Field sobriety tests are a series of agility tests that have been standardized by the National Highway Traffic Safety Administration (NHTSA). These tests are used for detecting impairment in motorists. The horizontal gaze nystagmus (HGN) test, one leg stand, and the walk and turn are the three major standardized and validated field sobriety tests.
It is important to understand the function of Mesa field sobriety tests in a driving under the influence (DUI) case. These tests are not foolproof, and their accuracy can often be contested in the case of a DUI charge. Speak with a knowledgeable DUI attorney at Grand Canyon Law Group to learn more.
There are three primary types of field sobriety tests that are validated by the NHTSA for use in determining a driver’s impairment. Although these tests are standardized, they are not always entirely accurate in detecting intoxication. A seasoned Mesa lawyer can assess the administration of a roadside sobriety test to ensure fairness and officer responsibility.
This test looks for certain eye behaviors or eye movements on the horizontal plane within a person’s eyes. Because alcohol is a central nervous system depressant, it slows down the small muscles that control the lateral movements of the eyes, which is what an administering officer is looking for during this test. When the officer sees at least four out of six possible cues of possible impairment, this indicates a high likelihood that the person’s blood alcohol concentration (BAC) is above 0.08. However, there are other things that can cause this movement, and the officers are not trained to distinguish the difference. In addition, it is an observation made by the officer that cannot usually be double checked by video, it is simply the officer’s word that they saw what they say they saw.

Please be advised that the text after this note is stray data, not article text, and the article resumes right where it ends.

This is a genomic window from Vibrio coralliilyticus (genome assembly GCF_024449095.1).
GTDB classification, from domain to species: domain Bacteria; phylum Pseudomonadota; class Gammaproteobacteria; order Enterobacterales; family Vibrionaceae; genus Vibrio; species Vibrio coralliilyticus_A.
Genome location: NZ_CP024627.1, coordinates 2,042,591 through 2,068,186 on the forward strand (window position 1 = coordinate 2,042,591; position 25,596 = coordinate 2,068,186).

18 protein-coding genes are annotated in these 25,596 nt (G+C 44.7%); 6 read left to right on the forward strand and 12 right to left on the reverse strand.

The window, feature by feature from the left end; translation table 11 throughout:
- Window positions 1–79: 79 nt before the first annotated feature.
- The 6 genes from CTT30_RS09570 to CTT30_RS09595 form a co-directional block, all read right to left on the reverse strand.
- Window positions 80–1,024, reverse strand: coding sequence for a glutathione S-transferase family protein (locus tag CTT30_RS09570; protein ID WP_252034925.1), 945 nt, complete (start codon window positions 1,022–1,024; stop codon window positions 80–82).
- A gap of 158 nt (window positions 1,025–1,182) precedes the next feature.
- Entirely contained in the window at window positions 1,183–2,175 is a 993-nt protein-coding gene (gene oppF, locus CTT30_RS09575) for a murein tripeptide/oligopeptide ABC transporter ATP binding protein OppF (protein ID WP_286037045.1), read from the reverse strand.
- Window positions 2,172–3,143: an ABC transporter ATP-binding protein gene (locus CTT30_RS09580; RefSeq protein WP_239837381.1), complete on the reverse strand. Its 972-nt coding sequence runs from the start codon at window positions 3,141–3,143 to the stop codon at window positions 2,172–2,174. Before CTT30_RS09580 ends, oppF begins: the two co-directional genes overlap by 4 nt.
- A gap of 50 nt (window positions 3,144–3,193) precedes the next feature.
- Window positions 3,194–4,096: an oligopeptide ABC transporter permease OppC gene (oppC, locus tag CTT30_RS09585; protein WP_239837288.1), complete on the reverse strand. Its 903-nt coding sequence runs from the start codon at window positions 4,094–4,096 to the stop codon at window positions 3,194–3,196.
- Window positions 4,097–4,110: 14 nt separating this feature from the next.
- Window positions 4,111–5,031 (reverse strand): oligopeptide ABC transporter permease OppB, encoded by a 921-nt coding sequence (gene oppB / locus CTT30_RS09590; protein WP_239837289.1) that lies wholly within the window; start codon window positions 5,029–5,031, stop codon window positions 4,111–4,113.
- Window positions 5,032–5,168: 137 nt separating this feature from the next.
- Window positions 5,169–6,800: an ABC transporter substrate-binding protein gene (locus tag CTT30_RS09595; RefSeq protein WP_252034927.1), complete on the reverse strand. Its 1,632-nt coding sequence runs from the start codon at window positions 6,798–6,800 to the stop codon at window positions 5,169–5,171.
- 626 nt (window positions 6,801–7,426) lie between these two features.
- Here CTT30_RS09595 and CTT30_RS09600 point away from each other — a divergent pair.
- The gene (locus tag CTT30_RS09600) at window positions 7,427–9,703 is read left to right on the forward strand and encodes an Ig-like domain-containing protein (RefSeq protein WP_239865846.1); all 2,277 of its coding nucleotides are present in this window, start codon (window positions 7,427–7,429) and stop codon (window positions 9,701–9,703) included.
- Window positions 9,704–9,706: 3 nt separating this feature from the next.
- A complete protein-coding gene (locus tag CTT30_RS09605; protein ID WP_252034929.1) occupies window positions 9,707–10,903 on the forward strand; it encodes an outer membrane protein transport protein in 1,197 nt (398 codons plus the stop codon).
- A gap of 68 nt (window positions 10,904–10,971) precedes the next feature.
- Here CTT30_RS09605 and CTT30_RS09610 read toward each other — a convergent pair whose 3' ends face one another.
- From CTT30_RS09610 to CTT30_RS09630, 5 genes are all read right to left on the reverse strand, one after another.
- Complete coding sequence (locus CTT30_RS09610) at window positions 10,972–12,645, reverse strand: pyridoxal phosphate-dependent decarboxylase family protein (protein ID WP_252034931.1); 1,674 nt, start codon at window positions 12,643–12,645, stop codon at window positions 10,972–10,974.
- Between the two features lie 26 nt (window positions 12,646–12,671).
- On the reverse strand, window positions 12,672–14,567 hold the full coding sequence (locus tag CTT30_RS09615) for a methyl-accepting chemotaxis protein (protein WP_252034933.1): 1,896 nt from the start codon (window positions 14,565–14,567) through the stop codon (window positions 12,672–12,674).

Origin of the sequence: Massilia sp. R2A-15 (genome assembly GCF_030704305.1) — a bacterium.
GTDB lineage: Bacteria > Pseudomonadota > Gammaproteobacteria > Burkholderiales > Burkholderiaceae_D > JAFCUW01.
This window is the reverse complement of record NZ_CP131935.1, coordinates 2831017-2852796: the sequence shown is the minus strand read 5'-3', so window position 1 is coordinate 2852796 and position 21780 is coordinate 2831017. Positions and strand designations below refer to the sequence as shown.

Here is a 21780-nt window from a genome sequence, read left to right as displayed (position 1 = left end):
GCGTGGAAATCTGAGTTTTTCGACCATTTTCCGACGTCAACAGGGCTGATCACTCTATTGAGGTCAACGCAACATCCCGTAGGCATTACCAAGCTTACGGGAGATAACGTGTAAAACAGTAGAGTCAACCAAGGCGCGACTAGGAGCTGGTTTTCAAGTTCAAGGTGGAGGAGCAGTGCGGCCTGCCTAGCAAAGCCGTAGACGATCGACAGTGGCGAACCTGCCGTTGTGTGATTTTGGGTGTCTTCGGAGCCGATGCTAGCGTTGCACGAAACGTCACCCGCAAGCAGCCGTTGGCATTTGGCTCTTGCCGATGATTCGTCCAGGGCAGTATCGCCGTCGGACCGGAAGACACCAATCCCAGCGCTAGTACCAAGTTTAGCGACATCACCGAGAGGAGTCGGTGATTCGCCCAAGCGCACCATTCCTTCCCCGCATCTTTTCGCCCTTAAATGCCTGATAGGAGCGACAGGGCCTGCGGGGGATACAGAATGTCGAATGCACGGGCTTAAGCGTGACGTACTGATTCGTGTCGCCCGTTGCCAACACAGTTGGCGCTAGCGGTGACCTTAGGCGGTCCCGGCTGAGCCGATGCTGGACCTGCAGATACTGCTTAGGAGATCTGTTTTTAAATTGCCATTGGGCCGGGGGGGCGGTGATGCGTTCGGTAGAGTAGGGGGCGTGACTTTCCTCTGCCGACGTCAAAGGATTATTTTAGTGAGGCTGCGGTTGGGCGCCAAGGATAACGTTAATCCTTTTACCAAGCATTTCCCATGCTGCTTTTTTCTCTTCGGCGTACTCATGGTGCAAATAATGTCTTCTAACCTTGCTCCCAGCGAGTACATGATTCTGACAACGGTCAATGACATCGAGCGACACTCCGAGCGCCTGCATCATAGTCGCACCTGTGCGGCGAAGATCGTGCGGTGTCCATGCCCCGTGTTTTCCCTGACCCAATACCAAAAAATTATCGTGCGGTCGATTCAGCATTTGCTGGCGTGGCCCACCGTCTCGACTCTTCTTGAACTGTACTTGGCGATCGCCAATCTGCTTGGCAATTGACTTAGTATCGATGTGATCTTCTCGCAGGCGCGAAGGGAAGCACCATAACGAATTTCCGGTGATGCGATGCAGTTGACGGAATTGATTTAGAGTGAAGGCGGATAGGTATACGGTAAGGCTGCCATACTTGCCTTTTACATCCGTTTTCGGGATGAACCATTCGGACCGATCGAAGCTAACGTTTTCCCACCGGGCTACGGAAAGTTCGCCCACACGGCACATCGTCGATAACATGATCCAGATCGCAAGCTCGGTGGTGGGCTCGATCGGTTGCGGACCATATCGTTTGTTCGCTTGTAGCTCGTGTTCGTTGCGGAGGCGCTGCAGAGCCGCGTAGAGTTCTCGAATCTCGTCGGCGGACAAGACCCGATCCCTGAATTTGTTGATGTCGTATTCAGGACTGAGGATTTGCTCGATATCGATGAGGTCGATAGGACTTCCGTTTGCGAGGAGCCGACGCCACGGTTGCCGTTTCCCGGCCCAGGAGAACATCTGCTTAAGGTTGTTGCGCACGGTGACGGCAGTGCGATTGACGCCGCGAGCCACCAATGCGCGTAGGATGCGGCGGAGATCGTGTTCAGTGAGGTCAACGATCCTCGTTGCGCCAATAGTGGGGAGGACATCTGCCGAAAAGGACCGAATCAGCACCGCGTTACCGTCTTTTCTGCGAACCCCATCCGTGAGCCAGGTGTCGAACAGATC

During the walk and turn test, the person is asked to put their arms down to their sides and take nine heel-to-toe steps in one direction on a straight line. Once they have taken the ninth step, they are asked to execute a specific turn, then turn around and take nine more steps back in the same direction where they came from.
The officer is looking for eight different cues of impairment, such as inability to follow instructions, stepping off the line, not touching heel to toe, raising their arms, or not doing the right turn. These cues would signify to the officer that the person may be under the influence. But almost no citizens are aware of all the little nit-picking things that can be used against them and often the officer is able to exaggerate the things they say they observe.
The one leg stand test is one in which the person is asked to stand on one leg, hold their other leg out in front of them, and keep it parallel to the ground while they put their arms down to their sides and count out loud. There are four cues of impairment that are supposedly visible during this test, including not following instructions and losing balance.
If field sobriety tests are not administered exactly as instructed by the NHTSA, they are not considered reliable. These tests are also not validated for people over 65 or individuals who are more than 50 pounds overweight. The truth is that these tests are often just used as stacked, exaggerated evidence in an otherwise weak DUI case.
During a court case for a DUI, the prosecution will often rely heavily on roadside sobriety tests and try to use them to sway the jury. However, there are many ways that a Mesa defense attorney can disprove the validity of a field sobriety test in court. An attorney may highlight that the tests are subjective or demonstrate that they were not administered properly. For example, defense may show that an individual’s weight is not nearly what the state believes it to be, making the test inaccurate. A lawyer will examine the unique facts of a case when determining the best defense for a DUI case.
Field sobriety tests are not the end-all-be-all for DUI cases. They are often misleading and inaccurate. If you have been arrested for a DUI because of the results of a roadside test, you have legal options. A dedicated lawyer can help you understand the validity of Mesa field sobriety tests and build a defense that highlights their inaccuracy.
At Grand Canyon Law Group, our former prosecutors turned defense attorneys have extensive experience with these types of cases and know exactly what to expect in court. One of our partners is even trained in the field sobriety tests. Let us put our experience to work for you– call today to schedule a free consultation.